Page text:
THE LAST TIME I was straight, dinosaurs ruled the earth.
Apparently, I've always been gay. It seems all the telltale signs were there pretty early on. I refused to wear my Easter dress at the age of 4. I was a tomboy and excelled at sports (especially softball). I had a monumental crush on my P.E. teacher. My girlfriends and I had sleepovers. Lots of sleepovers. And I liked cats unequivocal proof, yet I was blithely unaware of my gayness.
I tried being a good, wholesome, heterosexual girl. Really, I did. I had three boyfriends in high school. We went to the junior/senior prom. We made out in cars. We played hide the salami. I never really understood why such a big deal was made about guys' johnsons; the pink chimney never did much for me.
But I gave it a try. My last heterosexual experience was with Kurt, a guy I met while doing summer theater. He was funny, sensitive, and handsome, and we shared a passion for musical theater (yes, you're way ahead of me). One late night, after two bottles of Boone's Farm apple wine, Kurt and I attempted to Do the Deed until Mr. Happy got droopy, and sensitive Kurt spent the wee morning hours praying to the porcelain god. I found out years later that Kurt was gay and living in San Francisco. My theory is we probably turned each other gay that fateful night, and I am eternally grateful.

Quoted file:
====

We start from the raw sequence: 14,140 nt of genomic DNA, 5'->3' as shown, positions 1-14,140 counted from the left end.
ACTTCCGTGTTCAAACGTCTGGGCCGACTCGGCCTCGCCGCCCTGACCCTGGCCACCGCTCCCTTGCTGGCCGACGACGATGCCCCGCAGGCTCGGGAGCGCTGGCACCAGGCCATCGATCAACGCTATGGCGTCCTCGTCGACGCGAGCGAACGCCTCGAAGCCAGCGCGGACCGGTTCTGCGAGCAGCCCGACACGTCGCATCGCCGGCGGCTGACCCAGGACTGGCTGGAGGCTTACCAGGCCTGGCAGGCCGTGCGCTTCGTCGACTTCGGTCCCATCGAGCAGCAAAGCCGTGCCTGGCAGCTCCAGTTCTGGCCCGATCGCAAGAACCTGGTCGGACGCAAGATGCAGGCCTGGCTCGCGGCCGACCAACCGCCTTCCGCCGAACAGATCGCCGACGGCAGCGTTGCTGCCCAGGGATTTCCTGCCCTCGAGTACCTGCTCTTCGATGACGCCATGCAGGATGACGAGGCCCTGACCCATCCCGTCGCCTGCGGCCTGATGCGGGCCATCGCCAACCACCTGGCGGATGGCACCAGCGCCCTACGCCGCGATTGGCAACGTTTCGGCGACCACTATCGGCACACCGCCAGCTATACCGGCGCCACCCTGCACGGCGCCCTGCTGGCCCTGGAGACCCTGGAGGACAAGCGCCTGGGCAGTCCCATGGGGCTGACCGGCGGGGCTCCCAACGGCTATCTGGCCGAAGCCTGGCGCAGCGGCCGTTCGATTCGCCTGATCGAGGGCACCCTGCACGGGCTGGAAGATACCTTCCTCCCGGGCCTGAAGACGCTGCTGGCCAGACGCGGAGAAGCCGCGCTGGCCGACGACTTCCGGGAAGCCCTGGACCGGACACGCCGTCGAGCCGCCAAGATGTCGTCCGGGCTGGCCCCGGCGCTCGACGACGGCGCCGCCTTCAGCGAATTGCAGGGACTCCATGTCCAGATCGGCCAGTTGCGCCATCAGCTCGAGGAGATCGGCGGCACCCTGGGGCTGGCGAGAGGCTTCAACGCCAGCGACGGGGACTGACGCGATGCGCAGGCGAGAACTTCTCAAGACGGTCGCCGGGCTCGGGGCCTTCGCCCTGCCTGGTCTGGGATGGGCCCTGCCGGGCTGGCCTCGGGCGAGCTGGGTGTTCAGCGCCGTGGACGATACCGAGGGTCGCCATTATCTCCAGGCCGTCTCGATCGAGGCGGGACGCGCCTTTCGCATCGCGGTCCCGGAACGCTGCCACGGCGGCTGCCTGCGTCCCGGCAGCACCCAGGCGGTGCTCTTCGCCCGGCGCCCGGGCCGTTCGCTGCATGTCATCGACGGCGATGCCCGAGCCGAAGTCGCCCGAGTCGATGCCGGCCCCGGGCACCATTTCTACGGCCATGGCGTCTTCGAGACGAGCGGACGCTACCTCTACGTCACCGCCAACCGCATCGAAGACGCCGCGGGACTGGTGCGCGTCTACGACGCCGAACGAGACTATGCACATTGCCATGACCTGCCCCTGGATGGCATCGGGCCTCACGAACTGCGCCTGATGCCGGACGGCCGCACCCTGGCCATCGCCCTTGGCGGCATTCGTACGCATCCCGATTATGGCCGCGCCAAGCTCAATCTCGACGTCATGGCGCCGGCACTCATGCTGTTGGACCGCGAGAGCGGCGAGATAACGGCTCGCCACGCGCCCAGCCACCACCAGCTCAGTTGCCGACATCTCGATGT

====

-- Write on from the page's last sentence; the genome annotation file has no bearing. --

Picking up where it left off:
I finally got a big fat clue in the summer of 1977 when, still a teenager, I woke up one hungover morning and found myself bare-ass naked in bed with my best friend, Jackie. The details of the previous night were sketchy at best, but I did remember that I enjoyed ita lot.
My next mission was the risky process of "coming out" to family and friends. Would I be accepted or shunned? Would they embrace me or cast me out? Anticlimactically, my family and friends all assumed that I'd been riding the homosexual train for quite some time. I'd screw up my courage and Tourette-ishly blurt out, "I'm gay! I'm a lesbo!" My friends would look at me calmly and say, "Duh."
One afternoon, I was talking about a popular feminist singer when my sweet, first-grade-teacher mother casually remarked, "You know, your father asked me if I was ever going to come right out and ask you, but I told him what you do in the privacy of your bedroom is your business." All said while ironing my father's slacks. I sat there, stunned. After talking in circles for the next 10 minutesneither of us, God forbid, ever using the words "gay," "lesbian," or "homosexual"my mother finally said, "Honey, if I'd known how important this was to you, I would have told you that you were . . . ," and she whispered now, " . . . 'gay' a long time ago. Hand me the starch, would you?"
Lisa Koch is a local singer/songwriter/ actor/comedian/Britney Spears body double and one-half of the hilarious sketch-comedy duo Dos Fallopia (with comic Peggy Platt). You can contact her at www.heylisa.com.